Uncovering Slavery in Steel
How far up a supply chain should a company be held accountable?
In Carajas in Brazil’s eastern Amazon region, work is scarce and poverty and lawlessness are widespread. Opportunistic hacienda owners lure the desperate and unemployed to distant charcoal camps with promises of work, wages and shelter. Once at the camp, the owners levy illegal charges on the workers for transportation, equipment, lodging and food. Mario Osava, reporting for Inter Press Service last July described the debt as “pretext to keep laborers on the camp under threat and often under armed guard.” Deep in debt, workers succumb to involuntary servitude, a form of modern day slavery.
Charcoal is the cheapest fuel around to feed pig iron plants. Pig iron is gold to steel manufactures, as it gives mills using scrap higher iron content and durability. Over 1,400 charcoal camps dot the Amazon. Laborers collect hardwood and pile it into kilns. They shovel cured charcoal, through smoke and heat, and load it for travel to pig iron plants. The Carajas region alone exports six million tons of pig iron every year, sending nearly all to the thirsty U.S. iron and steel industry.
Over the past decade, government inspectors have worked to eradicate slave labor with moderate success. Local NGOs complain resources are scarce, inspections are sporadic, and fines and orders to pay back wages are minimally effective penalties. Last year, Bloomberg News investigated reports of slave labor and with the help of government inspectors mapped the life cycle of slave made coal (The Secret World of Modern Slavery December 2006). Bloomberg found unpaid laborers at a work camp making charcoal for Cosipar, a major pig iron exporter. Cosipar exports to Nucor, the second largest U.S. steel company, and to National Material Trading (‘NMTC’) and Intermet, two U.S. brokers who contract with Ford, GM, Toyota, Nissan, and Whirlpool. “Brazilian pig iron is part of almost any product in the U.S. that uses steel,” says a NMTC spokesperson.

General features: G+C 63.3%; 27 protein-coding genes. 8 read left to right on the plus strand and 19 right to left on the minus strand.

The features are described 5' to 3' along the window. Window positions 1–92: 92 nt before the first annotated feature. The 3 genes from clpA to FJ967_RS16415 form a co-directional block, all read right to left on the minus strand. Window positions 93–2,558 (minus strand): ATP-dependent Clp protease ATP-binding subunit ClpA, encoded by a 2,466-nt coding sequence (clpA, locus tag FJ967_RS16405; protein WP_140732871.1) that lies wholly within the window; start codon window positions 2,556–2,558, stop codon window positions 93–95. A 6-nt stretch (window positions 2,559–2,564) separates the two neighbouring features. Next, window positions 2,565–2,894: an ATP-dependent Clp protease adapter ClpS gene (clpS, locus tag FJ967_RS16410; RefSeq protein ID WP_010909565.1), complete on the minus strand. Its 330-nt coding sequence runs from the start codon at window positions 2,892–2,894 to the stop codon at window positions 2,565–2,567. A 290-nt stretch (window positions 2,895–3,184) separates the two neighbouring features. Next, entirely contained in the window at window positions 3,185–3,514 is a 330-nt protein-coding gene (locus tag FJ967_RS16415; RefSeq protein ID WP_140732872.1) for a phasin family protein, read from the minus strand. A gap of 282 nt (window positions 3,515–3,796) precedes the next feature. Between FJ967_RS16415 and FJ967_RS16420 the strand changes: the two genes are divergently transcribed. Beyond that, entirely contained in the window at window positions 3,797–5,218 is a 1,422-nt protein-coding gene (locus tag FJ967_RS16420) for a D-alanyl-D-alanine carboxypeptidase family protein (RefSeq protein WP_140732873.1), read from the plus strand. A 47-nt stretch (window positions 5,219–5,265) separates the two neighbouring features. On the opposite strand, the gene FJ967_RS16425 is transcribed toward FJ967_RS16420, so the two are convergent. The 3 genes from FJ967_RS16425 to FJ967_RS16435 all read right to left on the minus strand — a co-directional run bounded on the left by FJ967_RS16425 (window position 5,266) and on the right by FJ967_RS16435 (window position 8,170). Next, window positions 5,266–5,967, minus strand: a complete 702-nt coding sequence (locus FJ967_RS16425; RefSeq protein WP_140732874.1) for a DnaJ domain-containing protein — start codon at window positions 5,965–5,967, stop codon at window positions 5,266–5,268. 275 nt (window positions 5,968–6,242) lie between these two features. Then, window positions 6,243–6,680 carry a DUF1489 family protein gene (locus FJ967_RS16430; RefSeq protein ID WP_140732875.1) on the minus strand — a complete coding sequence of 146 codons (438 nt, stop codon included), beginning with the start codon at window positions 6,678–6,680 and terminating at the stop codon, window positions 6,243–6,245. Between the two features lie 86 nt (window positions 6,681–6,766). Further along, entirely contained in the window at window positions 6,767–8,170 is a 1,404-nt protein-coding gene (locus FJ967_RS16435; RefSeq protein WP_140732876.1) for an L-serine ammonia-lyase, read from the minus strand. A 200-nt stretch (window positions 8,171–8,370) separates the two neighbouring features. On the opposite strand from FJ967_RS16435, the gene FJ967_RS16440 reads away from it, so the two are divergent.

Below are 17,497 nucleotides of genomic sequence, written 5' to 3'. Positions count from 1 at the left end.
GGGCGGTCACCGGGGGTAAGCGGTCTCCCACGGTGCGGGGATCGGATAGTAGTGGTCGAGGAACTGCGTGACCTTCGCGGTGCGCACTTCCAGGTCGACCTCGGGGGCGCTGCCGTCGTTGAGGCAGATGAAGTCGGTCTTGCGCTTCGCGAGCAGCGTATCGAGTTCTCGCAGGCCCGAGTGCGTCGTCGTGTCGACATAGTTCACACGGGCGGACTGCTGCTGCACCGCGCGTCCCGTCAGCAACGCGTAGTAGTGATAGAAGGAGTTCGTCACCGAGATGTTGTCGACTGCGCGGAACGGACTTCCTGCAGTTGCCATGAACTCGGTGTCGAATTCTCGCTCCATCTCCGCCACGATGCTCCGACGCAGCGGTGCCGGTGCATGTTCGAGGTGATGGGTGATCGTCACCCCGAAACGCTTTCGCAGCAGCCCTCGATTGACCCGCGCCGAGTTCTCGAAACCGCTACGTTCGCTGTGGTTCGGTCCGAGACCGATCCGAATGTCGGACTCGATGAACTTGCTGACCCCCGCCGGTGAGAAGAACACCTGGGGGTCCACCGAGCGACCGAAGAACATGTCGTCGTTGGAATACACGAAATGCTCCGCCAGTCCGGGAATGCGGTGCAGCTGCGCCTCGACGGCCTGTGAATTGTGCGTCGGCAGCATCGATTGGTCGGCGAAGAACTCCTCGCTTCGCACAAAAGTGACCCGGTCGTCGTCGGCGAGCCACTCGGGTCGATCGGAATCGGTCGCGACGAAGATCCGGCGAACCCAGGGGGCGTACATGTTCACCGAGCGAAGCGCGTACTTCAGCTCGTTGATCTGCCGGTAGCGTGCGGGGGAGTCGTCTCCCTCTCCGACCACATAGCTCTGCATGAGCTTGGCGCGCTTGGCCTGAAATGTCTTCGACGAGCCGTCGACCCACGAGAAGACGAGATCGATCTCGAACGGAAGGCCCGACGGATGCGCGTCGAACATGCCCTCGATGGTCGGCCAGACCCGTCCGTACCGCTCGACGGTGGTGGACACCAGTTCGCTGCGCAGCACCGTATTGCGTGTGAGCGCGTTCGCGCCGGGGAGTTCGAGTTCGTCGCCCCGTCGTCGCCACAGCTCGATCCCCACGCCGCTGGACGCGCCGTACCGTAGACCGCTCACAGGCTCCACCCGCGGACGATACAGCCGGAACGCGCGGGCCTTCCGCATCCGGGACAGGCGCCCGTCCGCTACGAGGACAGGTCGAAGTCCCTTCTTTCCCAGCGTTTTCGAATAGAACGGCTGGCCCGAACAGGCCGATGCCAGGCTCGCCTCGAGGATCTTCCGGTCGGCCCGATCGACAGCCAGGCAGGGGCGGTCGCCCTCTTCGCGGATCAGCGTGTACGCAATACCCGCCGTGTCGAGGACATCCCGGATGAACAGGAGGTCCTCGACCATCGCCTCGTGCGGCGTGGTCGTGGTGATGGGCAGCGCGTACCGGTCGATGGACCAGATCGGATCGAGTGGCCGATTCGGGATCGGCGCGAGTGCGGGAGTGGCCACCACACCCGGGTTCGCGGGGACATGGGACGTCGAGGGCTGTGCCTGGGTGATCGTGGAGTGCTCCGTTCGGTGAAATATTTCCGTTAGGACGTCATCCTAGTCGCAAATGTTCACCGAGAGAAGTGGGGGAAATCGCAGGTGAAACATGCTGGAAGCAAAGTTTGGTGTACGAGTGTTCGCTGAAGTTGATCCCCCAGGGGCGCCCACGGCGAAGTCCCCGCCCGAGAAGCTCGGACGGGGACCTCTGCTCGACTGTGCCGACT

As Nucor shareholders, we and investor partners contacted the company to learn how it would prevent future incidents of slave and forced labor in their supply chain. The discovery of slave labor was not new to Nucor. The issue came up a few years ago and CEO Daniel DiMicco told Bloomberg “we were hopeful the government would have remedied this situation.” Nucor told me this summer they were talking with Brazilian officials again, using ‘certified’ suppliers, and asking the Brazil government to keep an accurate list of tainted and untainted charcoal camps. When we and investor partners pressed Nucor on specifics of their certification process and policies the company surprised us by declining to talk further.
If a company has the means to prevent egregious violations in its supply chain, we believe that it has the obligation to do so. Companies should build policies, investigate their supply chains, and use their influence to effect government reforms. Those that source from low cost countries often find themselves operating in environments with weakly enforced local laws. If policies are not adequately set and enforced in their supply chains, companies are ultimately exposed to reputational, financial, and legal risks that can erode shareholder value. Supply chain policies should be transparent and available to investors.
Trillium Asset Management Corporation is co-filing a shareholder resolution with a coalition of investors at Nucor led by Domini Social Investments. We are asking the company to review its human rights policy as it relates to supply chain standards. We are requesting a report on the current system and assurances that the company and its suppliers are implementing human rights policies, monitoring them effectively, and engaging local authorities. With the quest for human dignity at stake, Nucor must set and meet higher standards.